Wednesday, September 20, 2006

Leone as road sign


I took issue earlier, in The Proposition, with the lazy comparison of The Three Burials of Melquiades Estrada and The Proposition to the works of Sergio Leone.

I've got nothing against drawing unlikely comparisons. If you have a reason to compare The Texas Chain Saw Massacre to Mary Poppins then I want to hear every detail, but you're only setting me up to be confused if you merely throw out the comparison offhand, assuming I'll follow.

The comparison of Sam Raimi's The Quick and the Dead to Leone is simple. Both are substantively about the elements that lead up to violence, in both cases greed and personal revenge are important. Both protract the time of the action as violent acts approach. The qualitative difference is substantial, but as a shorthand way to describe what one should expect from The Quick and the Dead, the Leone comparison is effective.

The Three Burials of Melquiades Estrada and The Proposition, on the other hand, are substantively about the results of violence and how it affects everyone surrounding it. Both move at a somewhat leisurely pace, but nothing leads one to believe the action itself takes place in a time frame that differs from the time it takes to happen on screen.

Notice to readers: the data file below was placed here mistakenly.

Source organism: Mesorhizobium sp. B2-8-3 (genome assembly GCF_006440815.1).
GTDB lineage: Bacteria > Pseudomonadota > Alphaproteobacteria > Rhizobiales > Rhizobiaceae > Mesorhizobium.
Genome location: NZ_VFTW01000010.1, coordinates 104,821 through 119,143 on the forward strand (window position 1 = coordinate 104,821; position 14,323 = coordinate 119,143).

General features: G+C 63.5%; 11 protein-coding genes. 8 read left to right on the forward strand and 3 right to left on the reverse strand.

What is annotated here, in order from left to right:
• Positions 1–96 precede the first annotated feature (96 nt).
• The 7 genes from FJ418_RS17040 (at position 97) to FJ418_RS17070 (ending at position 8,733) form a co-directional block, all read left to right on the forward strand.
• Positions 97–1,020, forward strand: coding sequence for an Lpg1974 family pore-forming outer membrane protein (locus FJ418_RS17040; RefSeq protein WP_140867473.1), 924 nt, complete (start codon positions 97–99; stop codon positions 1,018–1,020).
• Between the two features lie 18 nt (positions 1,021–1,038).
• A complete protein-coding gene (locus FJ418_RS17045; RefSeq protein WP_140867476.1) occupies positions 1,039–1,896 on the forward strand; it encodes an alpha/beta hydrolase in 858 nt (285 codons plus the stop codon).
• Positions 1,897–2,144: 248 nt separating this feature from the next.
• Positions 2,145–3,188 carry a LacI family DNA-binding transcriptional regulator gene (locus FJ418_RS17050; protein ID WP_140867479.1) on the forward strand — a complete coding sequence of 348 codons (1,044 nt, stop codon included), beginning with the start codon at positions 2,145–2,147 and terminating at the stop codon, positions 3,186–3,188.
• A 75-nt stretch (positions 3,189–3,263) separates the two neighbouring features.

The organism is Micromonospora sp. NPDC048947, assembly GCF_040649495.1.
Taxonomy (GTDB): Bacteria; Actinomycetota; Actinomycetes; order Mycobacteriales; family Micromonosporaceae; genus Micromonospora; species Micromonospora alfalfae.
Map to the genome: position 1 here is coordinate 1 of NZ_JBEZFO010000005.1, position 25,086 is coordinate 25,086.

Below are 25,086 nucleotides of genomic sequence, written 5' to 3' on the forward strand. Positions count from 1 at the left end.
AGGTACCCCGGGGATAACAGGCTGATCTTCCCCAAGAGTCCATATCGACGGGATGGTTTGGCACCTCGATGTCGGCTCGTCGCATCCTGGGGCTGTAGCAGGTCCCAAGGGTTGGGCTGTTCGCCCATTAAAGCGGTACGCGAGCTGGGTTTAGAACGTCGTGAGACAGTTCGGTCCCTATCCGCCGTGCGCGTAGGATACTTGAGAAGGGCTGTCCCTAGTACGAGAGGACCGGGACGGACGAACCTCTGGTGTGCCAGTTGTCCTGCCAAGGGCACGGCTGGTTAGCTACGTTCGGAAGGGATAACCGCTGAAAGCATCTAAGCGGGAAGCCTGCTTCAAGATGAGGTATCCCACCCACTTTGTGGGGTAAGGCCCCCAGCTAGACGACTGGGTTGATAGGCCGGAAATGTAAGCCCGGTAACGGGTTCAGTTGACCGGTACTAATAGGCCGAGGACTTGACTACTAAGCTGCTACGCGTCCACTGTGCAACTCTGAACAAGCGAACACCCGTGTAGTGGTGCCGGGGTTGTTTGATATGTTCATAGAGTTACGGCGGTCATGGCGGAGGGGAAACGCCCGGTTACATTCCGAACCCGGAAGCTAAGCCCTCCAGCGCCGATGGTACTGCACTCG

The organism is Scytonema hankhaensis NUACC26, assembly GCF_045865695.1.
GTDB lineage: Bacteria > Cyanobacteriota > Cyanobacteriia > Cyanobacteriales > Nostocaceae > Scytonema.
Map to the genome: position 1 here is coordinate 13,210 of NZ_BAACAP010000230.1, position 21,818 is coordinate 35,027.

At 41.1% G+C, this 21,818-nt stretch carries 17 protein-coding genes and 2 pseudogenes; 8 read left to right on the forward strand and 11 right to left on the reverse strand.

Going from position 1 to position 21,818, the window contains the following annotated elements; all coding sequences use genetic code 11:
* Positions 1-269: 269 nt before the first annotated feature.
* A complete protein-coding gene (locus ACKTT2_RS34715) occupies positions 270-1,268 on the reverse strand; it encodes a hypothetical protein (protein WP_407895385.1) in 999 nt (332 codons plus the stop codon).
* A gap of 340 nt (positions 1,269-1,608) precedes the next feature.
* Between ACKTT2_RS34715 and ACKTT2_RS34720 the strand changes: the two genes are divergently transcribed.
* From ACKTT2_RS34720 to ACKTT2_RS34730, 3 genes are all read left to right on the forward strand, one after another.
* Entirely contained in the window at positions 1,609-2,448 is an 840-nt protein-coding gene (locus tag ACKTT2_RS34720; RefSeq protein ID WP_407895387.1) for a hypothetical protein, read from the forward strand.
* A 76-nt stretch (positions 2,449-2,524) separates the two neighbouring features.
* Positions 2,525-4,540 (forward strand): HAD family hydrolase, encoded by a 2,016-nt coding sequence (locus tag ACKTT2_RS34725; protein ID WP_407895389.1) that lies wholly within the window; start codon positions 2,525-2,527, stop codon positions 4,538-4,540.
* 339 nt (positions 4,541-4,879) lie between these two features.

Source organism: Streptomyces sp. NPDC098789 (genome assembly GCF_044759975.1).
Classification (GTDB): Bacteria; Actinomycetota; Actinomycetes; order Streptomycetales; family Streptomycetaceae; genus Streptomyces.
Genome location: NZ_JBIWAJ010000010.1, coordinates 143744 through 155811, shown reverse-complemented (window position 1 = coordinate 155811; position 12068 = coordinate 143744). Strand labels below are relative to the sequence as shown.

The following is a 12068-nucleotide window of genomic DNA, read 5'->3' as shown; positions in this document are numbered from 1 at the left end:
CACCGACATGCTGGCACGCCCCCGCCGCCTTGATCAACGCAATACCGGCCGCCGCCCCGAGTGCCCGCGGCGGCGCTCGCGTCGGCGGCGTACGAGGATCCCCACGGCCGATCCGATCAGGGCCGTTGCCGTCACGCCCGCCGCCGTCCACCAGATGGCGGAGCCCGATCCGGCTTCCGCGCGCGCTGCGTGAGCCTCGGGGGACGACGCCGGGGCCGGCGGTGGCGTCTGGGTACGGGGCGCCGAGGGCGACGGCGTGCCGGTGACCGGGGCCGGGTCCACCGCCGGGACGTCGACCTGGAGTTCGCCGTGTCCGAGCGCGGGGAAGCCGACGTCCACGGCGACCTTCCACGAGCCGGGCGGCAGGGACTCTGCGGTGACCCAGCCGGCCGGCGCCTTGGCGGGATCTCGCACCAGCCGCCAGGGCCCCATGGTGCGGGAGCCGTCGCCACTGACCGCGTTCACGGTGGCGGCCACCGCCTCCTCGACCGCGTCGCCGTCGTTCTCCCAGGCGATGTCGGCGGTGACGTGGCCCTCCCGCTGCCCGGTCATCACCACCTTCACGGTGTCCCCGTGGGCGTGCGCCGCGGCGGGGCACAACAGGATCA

In most cases, the elements that people seem to be using as comparisons are either the incredibly simplistic, Western style movies made with dusty unshaven actors who don't appear to have been barbered in 1956, or else they are referring to elements that don't belong in any particular way to Leone. The lyrical view of the desert frontier, both cinematically and dramatically, which belongs much more to John Ford, from whom Leone himself, as well as dozens of other filmmakers, was borrowing. That comparison is, as such, dull and evokes nothing specific.

Bringing in a name to draw a comparison should be to bring out those things they best represent. Throwing out the most famous name is lazy. If one needs, one can constrict down to the more famous, "The kind of Western lyricism John Ford brought to the screen or, if you like, Leone utilized in his movies...", if you think your readers won't follow. And if you can't come up with John Ford on your own then reviewing movies isn't something you're by any means qualified to do.


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